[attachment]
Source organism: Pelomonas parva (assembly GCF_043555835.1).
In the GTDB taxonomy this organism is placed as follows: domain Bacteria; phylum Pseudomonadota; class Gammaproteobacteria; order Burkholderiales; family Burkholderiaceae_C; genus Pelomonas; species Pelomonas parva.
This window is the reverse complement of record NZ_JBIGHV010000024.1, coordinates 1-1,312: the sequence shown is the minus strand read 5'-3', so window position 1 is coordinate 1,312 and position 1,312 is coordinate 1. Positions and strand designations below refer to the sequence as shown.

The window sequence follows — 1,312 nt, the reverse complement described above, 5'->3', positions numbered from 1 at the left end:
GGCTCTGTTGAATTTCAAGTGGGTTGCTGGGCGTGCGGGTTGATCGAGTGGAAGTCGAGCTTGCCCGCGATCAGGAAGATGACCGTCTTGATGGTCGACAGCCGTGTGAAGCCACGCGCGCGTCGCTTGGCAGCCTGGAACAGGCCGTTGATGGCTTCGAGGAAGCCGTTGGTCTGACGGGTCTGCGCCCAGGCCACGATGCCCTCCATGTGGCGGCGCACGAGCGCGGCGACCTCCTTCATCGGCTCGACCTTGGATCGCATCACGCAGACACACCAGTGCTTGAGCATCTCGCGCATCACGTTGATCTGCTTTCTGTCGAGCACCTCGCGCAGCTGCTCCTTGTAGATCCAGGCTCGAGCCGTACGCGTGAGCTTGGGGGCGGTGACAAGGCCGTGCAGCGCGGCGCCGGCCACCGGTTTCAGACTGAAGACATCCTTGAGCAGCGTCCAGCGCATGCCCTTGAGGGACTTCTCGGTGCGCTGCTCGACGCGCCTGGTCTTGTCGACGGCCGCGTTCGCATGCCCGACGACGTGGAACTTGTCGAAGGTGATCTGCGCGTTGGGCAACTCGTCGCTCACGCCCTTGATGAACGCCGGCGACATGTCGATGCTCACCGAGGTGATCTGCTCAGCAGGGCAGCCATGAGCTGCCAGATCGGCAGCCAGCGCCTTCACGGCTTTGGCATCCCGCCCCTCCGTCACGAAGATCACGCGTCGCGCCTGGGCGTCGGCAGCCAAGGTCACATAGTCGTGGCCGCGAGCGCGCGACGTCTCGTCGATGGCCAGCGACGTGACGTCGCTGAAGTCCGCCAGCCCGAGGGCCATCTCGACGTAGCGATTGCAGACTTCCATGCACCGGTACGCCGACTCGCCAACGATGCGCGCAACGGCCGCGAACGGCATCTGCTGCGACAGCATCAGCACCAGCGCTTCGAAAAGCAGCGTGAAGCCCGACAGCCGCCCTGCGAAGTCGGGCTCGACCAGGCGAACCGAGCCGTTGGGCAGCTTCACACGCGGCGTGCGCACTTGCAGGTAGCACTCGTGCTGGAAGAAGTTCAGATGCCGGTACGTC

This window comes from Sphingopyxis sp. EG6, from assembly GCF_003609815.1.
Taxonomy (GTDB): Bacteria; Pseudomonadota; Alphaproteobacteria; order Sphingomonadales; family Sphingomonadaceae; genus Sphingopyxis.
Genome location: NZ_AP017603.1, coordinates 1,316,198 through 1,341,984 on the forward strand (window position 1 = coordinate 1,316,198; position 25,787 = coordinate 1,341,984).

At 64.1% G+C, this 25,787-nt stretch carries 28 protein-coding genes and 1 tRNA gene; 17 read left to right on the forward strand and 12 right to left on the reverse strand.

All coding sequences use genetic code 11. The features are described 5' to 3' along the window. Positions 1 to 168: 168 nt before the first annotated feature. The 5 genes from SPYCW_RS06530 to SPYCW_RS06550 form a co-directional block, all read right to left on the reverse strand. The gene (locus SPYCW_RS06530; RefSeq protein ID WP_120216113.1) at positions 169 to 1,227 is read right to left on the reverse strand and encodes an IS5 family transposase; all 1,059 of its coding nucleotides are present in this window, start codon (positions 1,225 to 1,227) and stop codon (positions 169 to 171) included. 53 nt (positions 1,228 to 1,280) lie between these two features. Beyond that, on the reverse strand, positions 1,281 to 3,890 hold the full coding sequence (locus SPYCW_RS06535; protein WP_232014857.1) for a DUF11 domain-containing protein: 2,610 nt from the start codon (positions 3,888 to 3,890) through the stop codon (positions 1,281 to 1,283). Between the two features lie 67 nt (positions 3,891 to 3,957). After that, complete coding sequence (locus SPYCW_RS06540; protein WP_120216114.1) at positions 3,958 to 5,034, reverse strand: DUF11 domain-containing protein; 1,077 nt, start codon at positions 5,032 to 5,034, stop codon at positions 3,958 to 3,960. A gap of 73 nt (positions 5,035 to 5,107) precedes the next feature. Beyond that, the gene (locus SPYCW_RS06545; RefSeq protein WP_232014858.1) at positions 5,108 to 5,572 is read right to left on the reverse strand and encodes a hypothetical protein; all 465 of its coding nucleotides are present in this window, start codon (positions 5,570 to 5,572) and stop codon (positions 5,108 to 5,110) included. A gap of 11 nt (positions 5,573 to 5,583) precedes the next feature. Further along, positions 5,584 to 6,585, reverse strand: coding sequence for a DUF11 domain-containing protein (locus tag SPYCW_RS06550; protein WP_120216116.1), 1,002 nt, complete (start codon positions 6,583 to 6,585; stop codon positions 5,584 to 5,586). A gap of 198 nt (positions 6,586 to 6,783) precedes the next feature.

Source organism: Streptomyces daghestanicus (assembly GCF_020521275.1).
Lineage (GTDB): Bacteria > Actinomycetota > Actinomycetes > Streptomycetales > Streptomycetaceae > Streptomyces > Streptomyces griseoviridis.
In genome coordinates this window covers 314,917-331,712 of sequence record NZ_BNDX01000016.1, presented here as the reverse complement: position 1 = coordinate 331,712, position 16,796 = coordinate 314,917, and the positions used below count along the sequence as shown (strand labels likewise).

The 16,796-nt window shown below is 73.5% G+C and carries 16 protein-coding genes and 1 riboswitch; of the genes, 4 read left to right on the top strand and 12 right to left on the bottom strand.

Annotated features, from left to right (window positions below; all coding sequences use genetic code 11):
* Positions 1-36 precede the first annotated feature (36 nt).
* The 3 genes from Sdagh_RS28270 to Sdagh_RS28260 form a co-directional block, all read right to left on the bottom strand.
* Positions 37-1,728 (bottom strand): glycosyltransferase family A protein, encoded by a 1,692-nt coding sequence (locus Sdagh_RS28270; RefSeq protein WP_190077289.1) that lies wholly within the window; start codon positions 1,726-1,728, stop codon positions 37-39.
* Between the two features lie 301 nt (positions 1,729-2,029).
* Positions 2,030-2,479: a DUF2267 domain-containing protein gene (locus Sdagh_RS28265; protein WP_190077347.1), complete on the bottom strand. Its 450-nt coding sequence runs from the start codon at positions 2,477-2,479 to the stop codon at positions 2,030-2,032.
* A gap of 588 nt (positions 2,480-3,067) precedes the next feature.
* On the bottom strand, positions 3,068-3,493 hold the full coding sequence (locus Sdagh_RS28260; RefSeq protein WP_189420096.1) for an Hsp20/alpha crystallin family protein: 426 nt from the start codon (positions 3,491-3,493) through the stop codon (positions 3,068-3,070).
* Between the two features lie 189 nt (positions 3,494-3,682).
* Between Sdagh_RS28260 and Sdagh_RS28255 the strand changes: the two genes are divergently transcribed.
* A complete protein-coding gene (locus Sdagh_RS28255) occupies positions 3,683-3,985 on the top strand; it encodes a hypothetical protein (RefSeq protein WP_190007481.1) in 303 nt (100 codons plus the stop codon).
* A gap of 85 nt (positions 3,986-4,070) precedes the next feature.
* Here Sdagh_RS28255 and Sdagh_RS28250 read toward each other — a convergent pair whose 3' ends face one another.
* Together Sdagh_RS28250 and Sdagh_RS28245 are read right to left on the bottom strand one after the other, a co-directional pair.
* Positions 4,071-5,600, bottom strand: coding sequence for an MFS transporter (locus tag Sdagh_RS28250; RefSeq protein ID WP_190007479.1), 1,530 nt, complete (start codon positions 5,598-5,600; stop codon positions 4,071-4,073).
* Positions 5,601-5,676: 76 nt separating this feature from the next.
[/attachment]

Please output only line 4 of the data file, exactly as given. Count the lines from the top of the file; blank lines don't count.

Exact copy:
The window sequence follows — 1,312 nt, the reverse complement described above, 5'->3', positions numbered from 1 at the left end: